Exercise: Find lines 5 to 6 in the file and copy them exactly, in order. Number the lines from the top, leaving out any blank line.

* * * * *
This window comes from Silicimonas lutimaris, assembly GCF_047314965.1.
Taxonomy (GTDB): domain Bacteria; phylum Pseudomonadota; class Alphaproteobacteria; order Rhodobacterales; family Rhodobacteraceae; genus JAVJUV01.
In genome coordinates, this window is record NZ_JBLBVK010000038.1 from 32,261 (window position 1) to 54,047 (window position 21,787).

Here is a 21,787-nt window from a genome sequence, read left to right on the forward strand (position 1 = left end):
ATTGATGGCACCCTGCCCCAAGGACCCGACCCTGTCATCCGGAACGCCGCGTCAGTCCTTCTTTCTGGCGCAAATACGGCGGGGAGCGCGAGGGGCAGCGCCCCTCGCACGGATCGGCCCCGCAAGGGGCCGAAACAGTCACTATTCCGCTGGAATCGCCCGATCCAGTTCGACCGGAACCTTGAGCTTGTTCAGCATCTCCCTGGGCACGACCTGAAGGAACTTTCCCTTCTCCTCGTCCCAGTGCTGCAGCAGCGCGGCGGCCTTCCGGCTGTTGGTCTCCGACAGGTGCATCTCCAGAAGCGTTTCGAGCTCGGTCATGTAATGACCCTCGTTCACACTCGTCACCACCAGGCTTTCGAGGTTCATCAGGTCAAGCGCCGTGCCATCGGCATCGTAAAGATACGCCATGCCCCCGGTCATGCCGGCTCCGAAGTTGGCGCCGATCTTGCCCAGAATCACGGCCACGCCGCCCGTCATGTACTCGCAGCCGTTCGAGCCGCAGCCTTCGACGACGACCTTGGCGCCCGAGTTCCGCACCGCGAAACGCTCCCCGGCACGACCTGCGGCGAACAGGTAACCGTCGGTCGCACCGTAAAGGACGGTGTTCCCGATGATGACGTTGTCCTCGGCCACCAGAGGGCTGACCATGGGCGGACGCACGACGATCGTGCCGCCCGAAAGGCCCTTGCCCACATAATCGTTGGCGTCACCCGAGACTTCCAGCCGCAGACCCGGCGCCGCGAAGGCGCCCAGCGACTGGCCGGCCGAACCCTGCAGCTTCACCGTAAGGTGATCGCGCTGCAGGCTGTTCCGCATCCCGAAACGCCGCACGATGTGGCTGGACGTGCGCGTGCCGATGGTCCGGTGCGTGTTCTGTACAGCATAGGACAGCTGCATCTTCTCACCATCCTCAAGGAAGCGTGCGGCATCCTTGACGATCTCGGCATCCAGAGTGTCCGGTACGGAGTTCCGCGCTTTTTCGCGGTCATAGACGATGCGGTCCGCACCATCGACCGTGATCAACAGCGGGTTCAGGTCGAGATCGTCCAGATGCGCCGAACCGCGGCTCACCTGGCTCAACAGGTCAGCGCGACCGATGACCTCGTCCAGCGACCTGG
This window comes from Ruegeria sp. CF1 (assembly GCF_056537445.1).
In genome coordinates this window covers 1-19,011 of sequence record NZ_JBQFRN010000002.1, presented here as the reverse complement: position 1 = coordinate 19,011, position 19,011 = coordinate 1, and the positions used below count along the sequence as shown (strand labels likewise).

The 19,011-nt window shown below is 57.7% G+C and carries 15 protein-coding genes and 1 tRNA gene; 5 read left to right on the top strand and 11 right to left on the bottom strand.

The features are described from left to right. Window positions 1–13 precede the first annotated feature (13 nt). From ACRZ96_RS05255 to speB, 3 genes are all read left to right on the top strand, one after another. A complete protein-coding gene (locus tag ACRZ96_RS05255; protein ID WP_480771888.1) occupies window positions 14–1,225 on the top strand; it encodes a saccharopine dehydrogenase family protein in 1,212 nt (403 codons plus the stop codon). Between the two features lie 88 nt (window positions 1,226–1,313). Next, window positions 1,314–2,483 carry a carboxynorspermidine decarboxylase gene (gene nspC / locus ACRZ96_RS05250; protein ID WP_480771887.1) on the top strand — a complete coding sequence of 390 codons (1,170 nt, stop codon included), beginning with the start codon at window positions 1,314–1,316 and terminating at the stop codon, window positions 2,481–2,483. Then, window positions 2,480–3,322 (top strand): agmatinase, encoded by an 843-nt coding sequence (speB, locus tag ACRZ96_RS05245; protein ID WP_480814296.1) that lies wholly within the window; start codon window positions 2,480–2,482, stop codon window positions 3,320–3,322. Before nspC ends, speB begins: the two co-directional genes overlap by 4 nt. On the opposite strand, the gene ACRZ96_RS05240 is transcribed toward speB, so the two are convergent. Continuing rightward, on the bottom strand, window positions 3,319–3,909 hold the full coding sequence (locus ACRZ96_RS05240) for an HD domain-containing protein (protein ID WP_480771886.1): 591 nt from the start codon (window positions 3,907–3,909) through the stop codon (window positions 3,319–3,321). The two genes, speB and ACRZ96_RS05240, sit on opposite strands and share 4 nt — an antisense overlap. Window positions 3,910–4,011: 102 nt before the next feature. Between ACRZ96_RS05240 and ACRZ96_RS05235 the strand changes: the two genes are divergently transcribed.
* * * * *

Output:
ATTGATGGCACCCTGCCCCAAGGACCCGACCCTGTCATCCGGAACGCCGCGTCAGTCCTTCTTTCTGGCGCAAATACGGCGGGGAGCGCGAGGGGCAGCGCCCCTCGCACGGATCGGCCCCGCAAGGGGCCGAAACAGTCACTATTCCGCTGGAATCGCCCGATCCAGTTCGACCGGAACCTTGAGCTTGTTCAGCATCTCCCTGGGCACGACCTGAAGGAACTTTCCCTTCTCCTCGTCCCAGTGCTGCAGCAGCGCGGCGGCCTTCCGGCTGTTGGTCTCCGACAGGTGCATCTCCAGAAGCGTTTCGAGCTCGGTCATGTAATGACCCTCGTTCACACTCGTCACCACCAGGCTTTCGAGGTTCATCAGGTCAAGCGCCGTGCCATCGGCATCGTAAAGATACGCCATGCCCCCGGTCATGCCGGCTCCGAAGTTGGCGCCGATCTTGCCCAGAATCACGGCCACGCCGCCCGTCATGTACTCGCAGCCGTTCGAGCCGCAGCCTTCGACGACGACCTTGGCGCCCGAGTTCCGCACCGCGAAACGCTCCCCGGCACGACCTGCGGCGAACAGGTAACCGTCGGTCGCACCGTAAAGGACGGTGTTCCCGATGATGACGTTGTCCTCGGCCACCAGAGGGCTGACCATGGGCGGACGCACGACGATCGTGCCGCCCGAAAGGCCCTTGCCCACATAATCGTTGGCGTCACCCGAGACTTCCAGCCGCAGACCCGGCGCCGCGAAGGCGCCCAGCGACTGGCCGGCCGAACCCTGCAGCTTCACCGTAAGGTGATCGCGCTGCAGGCTGTTCCGCATCCCGAAACGCCGCACGATGTGGCTGGACGTGCGCGTGCCGATGGTCCGGTGCGTGTTCTGTACAGCATAGGACAGCTGCATCTTCTCACCATCCTCAAGGAAGCGTGCGGCATCCTTGACGATCTCGGCATCCAGAGTGTCCGGTACGGAGTTCCGCGCTTTTTCGCGGTCATAGACGATGCGGTCCGCACCATCGACCGTGATCAACAGCGGGTTCAGGTCGAGATCGTCCAGATGCGCCGAACCGCGGCTCACCTGGCTCAACAGGTCAGCGCGACCGATGACCTCGTCCAGCGACCTGG
This window comes from Ruegeria sp. CF1 (assembly GCF_056537445.1).